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Nurses workforce study launched

Wednesday, April 05, 2006

Nurses workforce study launched

Worldwide shortages of nurses and the ageing population are putting increasing pressure on health services, but there is no reliable information about the nursing workforce.

Claims of 2000 nursing vacancies have never been confirmed, says Dr Annette Huntington from the School of Health Sciences.

All this is about to change. Researchers from Massey University School of Health Sciences are tracking nurses’ health, wellbeing and patterns of workforce participation using on-line questionnaires.

This week 12,000 New Zealand nurses are being invited to participate in an innovative on-line study which will collect comprehensive data on nurses’ health, wellbeing and workforce participation.

Nurses will receive an invitation to take part in the study when they renew their annual practising certificates. The first 12,000 invitations are being mailed this week.

This coincides with the launch on April 7 of the WHO Health Workforce Decade, which highlights the importance of health workers as the most important resource for producing good health.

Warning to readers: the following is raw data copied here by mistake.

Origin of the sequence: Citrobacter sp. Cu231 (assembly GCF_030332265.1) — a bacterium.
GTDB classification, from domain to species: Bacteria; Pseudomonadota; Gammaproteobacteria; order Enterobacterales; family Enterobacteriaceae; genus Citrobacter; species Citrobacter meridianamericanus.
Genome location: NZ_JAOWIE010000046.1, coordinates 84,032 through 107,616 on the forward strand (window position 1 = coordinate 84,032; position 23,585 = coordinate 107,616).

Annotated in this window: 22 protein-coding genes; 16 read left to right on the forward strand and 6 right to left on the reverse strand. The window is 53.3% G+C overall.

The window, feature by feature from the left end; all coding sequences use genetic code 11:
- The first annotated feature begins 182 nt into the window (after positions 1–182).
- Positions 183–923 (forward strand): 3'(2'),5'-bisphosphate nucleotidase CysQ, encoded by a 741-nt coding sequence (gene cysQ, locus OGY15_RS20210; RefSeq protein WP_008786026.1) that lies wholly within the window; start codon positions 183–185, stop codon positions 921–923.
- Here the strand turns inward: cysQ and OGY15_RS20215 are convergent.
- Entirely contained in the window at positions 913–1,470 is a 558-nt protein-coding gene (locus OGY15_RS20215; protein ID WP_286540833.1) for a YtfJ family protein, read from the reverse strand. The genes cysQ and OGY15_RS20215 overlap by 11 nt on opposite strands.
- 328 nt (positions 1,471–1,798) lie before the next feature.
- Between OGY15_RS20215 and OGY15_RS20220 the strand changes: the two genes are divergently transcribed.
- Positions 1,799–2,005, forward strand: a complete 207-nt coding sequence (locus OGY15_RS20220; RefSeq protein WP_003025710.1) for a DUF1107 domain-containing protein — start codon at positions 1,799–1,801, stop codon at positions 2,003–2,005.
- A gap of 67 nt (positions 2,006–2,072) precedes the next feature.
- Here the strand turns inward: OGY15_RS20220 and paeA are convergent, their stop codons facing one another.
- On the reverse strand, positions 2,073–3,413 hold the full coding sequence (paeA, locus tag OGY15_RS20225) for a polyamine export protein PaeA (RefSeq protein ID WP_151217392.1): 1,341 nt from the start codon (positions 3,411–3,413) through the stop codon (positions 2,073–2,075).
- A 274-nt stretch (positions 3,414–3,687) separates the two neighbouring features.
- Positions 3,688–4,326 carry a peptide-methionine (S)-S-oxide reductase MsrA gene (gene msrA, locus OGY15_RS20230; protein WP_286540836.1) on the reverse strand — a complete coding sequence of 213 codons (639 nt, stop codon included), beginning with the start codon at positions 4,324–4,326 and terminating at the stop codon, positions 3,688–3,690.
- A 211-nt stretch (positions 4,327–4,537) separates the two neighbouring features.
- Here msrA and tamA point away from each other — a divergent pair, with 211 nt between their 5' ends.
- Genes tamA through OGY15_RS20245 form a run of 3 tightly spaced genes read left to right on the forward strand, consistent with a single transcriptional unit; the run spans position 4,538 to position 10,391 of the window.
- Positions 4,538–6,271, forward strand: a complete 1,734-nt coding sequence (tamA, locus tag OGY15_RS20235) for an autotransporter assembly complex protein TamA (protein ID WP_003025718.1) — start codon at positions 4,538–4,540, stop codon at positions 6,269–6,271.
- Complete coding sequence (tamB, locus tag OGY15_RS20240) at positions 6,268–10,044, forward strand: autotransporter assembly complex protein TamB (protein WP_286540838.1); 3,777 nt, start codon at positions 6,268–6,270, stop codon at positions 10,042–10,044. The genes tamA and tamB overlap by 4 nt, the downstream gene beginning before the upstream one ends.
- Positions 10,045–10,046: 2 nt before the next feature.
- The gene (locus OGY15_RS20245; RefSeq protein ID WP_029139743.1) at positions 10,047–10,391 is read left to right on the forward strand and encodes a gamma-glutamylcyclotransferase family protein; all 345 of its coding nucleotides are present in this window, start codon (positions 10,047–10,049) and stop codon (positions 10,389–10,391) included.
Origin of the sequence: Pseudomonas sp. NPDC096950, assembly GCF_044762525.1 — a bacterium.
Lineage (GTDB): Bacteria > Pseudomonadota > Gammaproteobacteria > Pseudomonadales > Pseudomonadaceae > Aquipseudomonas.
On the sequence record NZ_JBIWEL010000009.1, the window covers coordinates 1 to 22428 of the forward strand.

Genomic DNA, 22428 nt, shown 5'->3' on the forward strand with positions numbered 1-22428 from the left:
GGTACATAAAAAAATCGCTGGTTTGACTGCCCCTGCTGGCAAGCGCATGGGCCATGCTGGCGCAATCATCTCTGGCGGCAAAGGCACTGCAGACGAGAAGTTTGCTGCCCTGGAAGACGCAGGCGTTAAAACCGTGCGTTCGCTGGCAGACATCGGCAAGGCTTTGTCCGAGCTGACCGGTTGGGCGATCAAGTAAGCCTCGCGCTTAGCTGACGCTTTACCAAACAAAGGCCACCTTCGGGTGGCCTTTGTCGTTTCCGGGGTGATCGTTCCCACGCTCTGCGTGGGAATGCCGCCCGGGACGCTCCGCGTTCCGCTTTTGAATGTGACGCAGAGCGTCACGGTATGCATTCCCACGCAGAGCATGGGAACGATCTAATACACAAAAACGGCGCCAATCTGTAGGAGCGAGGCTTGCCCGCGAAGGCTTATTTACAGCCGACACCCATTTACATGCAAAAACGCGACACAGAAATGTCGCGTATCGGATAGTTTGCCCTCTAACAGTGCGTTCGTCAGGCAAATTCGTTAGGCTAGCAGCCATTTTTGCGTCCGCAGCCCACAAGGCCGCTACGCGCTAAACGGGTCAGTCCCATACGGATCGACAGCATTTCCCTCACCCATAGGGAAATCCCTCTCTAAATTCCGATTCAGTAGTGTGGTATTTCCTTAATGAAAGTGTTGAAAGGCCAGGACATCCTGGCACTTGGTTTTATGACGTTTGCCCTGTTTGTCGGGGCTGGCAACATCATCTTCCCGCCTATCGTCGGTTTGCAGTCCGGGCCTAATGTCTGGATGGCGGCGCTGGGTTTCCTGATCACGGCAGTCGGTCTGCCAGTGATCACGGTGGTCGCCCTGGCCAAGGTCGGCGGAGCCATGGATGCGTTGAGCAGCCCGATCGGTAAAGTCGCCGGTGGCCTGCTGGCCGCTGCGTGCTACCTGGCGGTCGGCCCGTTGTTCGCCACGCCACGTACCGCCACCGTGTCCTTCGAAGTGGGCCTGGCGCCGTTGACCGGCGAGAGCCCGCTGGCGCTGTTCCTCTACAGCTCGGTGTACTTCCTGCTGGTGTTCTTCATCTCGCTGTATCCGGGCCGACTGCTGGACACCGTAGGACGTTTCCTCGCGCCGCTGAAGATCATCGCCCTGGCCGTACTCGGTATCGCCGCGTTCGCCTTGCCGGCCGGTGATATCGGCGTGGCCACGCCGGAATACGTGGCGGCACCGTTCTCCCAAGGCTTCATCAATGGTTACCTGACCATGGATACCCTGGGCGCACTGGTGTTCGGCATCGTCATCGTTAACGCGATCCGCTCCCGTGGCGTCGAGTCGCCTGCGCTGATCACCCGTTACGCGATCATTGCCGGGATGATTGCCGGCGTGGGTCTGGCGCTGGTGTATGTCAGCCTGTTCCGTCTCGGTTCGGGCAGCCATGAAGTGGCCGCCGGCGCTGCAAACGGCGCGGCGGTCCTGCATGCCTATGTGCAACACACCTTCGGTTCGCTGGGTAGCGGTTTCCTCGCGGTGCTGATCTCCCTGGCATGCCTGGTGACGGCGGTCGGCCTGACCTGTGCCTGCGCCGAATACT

“In New Zealand most health workers are nurses,” says Dr Huntington. “However there is no reliable information about the nursing workforce to assist the recruitment and retention of staff.“

The Nurses’ E-Cohort Study will provide an up-to-date database to improve workforce policy and planning, with the aim of encouraging the recruitment and retention of New Zealand nurses.

Accurate data is essential for the planning and management of the nursing workforce if this pressure is not to overwhelm our health services. For the best possible data we want all nurses to participate. The more nurses the stronger the study, she says.

The Nurses’ E-Cohort Study is a collaborative venture between the University of Queensland and Massey University’s School of Health Sciences.

ENDS

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